|Being Henry David by Cal Armistead|
March 1, 2013
Albert Whitman Teen (Publisher)
Genre: Young Adult
Source: NetGalley for honest review
Seventeen-year-old "Hank" has found himself at Penn Station in New York City with no memory of anything --who he is, where he came from, why he's running away. His only possession is a worn copy of Walden, by Henry David Thoreau. And so he becomes Henry David-or "Hank" and takes first to the streets, and then to the only destination he can think of--Walden Pond in Concord, Massachusetts. Cal Armistead's remarkable debut novel is about a teen in search of himself. Hank begins to piece together recollections from his past. The only way Hank can discover his present is to face up to the realities of his grievous memories. He must come to terms with the tragedy of his past, to stop running, and to find his way home.My Review:
The story we embark upon starts with "Hank" awaking at Penn Station with no memory of who he is and only the clothes he's wearing and a copy of Walden by his side. But he has this intuition that something is wrong and he's not ready to turn himself into the police as a missing person, which would obviously be the fastest way for him to figure out who he is. Instead he names himself Henry David, gets nicknamed as "Hank" by one of the interesting characters he meets, and starts this journey of discovery, meeting some good and bad characters along the way.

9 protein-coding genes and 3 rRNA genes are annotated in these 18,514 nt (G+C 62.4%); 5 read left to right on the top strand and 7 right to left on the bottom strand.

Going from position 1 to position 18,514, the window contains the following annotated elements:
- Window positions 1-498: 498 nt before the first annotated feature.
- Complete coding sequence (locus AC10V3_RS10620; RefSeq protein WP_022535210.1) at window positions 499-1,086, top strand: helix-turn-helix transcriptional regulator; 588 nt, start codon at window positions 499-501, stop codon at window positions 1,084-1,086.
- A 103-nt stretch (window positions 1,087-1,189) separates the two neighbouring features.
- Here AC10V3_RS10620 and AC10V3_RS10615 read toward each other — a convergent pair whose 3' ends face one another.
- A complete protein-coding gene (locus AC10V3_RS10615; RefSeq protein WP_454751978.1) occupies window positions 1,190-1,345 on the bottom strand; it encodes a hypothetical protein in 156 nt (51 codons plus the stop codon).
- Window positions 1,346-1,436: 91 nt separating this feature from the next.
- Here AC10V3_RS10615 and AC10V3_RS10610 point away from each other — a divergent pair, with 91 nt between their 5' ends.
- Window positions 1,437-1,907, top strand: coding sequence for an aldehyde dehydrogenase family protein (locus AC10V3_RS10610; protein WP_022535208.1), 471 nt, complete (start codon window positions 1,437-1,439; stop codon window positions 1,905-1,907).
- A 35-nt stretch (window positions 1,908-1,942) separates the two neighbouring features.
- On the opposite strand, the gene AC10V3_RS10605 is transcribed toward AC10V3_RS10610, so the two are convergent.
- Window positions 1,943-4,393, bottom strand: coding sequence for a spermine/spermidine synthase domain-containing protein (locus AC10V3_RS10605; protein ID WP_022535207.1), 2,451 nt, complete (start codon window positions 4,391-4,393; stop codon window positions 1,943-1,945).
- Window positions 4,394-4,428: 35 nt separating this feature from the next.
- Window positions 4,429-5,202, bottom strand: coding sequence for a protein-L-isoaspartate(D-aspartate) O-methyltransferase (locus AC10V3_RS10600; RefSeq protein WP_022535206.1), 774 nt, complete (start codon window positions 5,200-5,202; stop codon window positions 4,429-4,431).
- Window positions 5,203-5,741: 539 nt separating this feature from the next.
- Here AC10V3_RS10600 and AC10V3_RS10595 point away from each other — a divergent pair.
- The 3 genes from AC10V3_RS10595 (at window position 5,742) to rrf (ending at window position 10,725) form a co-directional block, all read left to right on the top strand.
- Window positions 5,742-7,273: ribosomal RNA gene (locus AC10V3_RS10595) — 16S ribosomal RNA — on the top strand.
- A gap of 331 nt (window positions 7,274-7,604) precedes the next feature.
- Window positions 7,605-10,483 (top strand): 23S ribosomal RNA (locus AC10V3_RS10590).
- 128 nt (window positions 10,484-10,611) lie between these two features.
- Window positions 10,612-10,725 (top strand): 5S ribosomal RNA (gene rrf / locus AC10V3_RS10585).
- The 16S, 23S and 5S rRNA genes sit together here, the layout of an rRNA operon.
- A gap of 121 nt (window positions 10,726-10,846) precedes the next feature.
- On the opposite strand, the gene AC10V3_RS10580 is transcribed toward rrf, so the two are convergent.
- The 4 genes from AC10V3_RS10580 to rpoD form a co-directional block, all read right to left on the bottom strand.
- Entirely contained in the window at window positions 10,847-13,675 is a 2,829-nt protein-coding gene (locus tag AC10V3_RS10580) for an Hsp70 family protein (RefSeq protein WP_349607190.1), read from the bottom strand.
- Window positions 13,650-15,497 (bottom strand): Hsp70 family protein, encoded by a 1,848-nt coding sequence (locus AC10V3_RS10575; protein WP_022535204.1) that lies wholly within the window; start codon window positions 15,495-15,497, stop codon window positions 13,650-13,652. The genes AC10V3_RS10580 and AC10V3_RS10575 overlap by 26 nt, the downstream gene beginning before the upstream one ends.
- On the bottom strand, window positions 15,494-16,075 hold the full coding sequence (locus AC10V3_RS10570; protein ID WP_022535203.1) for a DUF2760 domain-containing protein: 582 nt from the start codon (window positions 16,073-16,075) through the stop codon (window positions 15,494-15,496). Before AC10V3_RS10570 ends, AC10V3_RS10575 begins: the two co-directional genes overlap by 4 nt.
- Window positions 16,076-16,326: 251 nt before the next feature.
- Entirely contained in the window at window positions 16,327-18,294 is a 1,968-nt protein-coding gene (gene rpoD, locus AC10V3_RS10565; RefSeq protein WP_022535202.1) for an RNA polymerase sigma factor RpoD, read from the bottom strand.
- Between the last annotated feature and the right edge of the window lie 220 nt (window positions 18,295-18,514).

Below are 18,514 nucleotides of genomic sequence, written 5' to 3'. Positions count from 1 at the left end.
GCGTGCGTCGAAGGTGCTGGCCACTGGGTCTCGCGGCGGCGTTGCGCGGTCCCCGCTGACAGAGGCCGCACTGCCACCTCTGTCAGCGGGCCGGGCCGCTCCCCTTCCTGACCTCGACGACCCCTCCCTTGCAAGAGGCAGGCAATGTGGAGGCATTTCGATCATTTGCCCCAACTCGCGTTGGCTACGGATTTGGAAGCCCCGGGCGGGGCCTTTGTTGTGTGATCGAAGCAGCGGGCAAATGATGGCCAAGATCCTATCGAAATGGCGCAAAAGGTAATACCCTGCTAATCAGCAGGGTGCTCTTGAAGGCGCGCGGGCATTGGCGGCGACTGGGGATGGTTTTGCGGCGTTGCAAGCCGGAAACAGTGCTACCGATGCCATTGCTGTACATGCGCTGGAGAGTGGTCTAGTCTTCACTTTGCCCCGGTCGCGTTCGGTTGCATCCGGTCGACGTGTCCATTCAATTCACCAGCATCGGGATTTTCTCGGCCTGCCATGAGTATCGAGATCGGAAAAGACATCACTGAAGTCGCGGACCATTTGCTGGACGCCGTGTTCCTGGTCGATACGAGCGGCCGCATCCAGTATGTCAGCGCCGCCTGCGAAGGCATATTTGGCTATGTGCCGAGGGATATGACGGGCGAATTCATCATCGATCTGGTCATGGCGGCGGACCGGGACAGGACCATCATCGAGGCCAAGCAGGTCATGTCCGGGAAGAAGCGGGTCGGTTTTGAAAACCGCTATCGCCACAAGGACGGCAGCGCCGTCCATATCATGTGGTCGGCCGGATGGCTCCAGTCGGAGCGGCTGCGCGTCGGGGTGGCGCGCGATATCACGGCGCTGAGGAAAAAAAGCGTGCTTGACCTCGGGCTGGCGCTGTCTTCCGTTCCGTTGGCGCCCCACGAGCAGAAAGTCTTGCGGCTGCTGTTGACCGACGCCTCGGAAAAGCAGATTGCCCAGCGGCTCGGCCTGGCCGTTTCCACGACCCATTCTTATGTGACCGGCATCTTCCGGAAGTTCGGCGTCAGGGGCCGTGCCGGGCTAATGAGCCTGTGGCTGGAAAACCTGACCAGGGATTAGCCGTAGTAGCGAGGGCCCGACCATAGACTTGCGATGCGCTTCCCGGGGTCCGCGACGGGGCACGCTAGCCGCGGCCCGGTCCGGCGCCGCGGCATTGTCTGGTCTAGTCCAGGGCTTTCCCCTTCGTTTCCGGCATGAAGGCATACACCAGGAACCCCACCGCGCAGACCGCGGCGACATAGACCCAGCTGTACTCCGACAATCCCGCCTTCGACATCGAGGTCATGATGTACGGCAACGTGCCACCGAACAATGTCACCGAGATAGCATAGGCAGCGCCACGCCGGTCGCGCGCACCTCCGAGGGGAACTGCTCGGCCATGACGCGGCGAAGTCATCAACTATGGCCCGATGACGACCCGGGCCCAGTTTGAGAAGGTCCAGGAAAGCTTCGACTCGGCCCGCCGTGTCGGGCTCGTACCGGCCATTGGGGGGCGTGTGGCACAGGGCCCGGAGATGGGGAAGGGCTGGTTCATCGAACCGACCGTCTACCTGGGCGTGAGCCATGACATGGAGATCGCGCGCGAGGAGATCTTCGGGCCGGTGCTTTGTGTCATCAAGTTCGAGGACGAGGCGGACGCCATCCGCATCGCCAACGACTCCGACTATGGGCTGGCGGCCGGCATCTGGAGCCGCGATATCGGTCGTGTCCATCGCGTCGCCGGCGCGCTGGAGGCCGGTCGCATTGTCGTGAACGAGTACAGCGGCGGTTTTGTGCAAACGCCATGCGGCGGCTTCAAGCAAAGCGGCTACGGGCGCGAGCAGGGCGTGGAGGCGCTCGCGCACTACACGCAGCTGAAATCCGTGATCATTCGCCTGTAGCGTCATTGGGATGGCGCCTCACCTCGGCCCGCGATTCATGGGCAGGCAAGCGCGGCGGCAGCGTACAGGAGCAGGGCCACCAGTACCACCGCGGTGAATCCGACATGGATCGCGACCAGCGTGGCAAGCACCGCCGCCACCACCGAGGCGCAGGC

This journey also interweaves Thoreau's words of insight from Walden. Not being well-versed in all things Henry David Thoreau, I wasn't sure how well I would do with this book. I thought the way the author intermixed Walden was very creative and used in a very pertinent manner considering the circumstances that Hank faced, and really added a whole extra layer to the story that I really enjoyed. Despite never having read Walden myself, I never felt lost or disconnected from the story.
I also really enjoyed the "mystery" aspect of this story. I felt like I was right there with Hank trying to figure out who he was and why his memories were being blocked. I didn't expect this book to grip me the way it did, but I really wanted to know how things turned out for Hank and what really happened to him. I also loved how he had to grow in his character, beyond just finding out about himself, but who he wanted to be. He befriended others who helped him, and who he helped. The intermixing with secondary characters was well done, though I would have even liked more depth to them. I had a particular soft spot for Thomas.
Bottomline: This book went above my expectations and I was pleasantly surprised with how much I enjoyed not only the writing style and the characters, but the storytelling itself. This is a wonderful journey of self-discovery, seeking the truth, finding forgiveness, and embracing the future, whatever it may hold. The ending was touching, heartfelt, and realistic. A great debut by Cal Armistead.